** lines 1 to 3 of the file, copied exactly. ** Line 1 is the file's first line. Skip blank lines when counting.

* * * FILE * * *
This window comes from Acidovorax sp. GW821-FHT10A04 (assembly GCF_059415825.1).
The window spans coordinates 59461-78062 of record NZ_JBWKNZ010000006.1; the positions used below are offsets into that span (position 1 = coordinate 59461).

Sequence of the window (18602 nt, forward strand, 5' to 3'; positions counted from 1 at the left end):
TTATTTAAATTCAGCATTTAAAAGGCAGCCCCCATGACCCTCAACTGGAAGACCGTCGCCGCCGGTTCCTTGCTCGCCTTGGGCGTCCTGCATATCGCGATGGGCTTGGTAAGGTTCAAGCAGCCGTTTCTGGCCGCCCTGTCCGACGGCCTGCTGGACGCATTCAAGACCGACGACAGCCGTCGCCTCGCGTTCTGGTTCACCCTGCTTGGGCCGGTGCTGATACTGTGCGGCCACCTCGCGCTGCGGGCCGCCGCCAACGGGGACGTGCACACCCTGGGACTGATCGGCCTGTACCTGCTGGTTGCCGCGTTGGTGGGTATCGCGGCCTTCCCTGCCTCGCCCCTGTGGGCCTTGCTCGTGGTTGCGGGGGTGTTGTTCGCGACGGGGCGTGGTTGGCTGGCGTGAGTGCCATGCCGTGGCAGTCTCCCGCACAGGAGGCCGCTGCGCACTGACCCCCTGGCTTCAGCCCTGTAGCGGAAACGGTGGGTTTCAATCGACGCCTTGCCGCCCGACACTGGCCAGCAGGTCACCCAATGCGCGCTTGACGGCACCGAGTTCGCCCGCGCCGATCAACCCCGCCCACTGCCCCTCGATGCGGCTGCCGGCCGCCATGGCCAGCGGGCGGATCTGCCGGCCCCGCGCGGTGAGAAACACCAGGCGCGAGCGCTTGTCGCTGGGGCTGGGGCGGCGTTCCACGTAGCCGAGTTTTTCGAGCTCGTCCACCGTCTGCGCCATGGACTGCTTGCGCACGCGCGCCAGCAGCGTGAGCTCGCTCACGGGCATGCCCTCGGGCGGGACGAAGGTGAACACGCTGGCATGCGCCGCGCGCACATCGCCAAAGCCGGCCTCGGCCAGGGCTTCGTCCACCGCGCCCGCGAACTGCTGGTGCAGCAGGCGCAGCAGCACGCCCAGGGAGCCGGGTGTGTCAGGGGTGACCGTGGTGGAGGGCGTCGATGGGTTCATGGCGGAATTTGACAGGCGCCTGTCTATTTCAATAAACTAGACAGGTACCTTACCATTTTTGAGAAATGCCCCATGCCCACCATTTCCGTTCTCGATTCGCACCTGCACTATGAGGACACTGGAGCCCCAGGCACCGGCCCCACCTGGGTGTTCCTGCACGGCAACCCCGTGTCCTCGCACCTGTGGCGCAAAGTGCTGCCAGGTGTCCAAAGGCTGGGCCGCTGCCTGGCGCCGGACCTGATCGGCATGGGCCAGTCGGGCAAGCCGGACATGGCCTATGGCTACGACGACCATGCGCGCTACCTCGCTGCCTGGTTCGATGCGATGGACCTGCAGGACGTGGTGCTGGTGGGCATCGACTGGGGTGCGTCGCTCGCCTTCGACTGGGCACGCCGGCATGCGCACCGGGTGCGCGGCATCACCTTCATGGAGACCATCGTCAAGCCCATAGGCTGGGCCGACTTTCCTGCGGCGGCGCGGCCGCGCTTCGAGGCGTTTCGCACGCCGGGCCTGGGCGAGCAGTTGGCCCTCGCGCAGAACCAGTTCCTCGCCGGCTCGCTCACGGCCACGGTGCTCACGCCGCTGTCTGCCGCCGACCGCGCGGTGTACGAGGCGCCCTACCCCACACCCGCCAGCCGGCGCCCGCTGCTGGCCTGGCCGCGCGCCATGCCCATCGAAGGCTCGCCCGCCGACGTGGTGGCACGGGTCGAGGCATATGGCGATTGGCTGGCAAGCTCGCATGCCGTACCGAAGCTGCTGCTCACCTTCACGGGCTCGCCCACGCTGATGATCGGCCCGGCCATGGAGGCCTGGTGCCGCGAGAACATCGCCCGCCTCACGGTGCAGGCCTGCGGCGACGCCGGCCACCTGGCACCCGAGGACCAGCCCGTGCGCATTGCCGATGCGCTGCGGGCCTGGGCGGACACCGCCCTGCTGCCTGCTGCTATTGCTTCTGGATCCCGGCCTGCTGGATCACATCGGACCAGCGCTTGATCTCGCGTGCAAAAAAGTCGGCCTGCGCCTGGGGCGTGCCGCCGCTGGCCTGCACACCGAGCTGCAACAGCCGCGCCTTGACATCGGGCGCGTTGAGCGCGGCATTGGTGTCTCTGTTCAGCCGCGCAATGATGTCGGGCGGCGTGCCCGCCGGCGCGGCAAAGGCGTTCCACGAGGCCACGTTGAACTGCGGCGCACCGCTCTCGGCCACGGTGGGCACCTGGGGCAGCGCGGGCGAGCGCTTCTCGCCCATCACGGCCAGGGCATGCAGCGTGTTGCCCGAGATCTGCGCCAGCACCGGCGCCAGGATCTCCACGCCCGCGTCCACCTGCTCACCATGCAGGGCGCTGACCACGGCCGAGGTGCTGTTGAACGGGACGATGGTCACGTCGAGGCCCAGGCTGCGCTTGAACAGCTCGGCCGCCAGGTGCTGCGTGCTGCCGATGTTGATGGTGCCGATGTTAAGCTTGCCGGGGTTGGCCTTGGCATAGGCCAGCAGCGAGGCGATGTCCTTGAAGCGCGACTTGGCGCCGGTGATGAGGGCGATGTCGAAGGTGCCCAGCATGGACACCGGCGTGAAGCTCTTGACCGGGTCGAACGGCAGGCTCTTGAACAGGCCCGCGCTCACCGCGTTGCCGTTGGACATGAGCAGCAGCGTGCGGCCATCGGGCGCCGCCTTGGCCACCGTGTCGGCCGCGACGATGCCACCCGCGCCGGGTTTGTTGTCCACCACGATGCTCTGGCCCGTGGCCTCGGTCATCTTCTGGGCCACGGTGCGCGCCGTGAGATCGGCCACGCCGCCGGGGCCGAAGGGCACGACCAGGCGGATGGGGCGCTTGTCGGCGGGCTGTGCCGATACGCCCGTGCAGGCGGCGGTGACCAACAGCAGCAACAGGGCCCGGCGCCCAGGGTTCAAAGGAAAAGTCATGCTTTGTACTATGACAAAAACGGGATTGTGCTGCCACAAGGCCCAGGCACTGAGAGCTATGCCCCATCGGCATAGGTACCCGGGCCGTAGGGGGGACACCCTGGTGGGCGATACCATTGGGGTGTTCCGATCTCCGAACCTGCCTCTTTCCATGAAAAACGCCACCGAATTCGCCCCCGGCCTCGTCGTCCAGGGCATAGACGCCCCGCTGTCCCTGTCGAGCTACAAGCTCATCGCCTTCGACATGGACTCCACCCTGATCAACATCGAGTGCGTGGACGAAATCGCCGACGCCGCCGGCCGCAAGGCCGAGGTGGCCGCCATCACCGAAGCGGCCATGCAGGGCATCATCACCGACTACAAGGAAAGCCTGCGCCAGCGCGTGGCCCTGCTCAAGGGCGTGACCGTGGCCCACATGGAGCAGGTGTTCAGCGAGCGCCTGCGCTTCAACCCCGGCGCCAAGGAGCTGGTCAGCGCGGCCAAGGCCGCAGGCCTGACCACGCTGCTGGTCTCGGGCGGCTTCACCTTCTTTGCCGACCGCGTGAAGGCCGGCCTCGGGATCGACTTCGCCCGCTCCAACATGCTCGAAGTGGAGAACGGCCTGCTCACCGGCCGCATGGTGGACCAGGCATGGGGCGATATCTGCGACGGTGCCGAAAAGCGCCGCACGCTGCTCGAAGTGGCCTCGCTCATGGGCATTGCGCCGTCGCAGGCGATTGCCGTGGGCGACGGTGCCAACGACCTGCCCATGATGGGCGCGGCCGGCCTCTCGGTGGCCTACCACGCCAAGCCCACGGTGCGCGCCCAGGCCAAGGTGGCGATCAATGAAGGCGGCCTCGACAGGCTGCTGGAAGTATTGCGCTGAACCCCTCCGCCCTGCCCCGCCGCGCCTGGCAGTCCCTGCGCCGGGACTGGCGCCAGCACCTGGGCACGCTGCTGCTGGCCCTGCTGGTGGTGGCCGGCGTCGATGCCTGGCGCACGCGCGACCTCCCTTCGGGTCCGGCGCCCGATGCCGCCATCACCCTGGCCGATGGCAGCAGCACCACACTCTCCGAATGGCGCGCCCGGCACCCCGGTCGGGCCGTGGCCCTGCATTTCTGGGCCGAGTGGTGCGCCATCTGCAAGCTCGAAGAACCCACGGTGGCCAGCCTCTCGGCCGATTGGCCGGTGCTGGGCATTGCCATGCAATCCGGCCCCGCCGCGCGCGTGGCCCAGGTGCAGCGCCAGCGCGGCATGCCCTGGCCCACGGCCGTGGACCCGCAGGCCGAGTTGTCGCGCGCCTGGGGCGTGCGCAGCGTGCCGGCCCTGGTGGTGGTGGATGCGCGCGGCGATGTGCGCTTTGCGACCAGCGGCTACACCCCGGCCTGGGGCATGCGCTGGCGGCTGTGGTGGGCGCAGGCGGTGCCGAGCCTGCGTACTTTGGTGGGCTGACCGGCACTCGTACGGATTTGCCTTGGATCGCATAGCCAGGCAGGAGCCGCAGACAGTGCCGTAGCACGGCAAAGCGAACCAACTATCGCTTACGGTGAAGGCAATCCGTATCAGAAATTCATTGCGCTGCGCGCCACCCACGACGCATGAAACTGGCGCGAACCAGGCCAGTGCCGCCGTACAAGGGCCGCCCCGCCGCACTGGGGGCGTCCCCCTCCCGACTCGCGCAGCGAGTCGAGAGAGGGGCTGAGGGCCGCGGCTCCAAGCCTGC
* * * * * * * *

This window comes from Acidovorax sp. GW821-FHT10A04 (assembly GCF_059415825.1).
The window spans coordinates 59461-78062 of record NZ_JBWKNZ010000006.1; the positions used below are offsets into that span (position 1 = coordinate 59461).

Sequence of the window (18602 nt, forward strand, 5' to 3'; positions counted from 1 at the left end):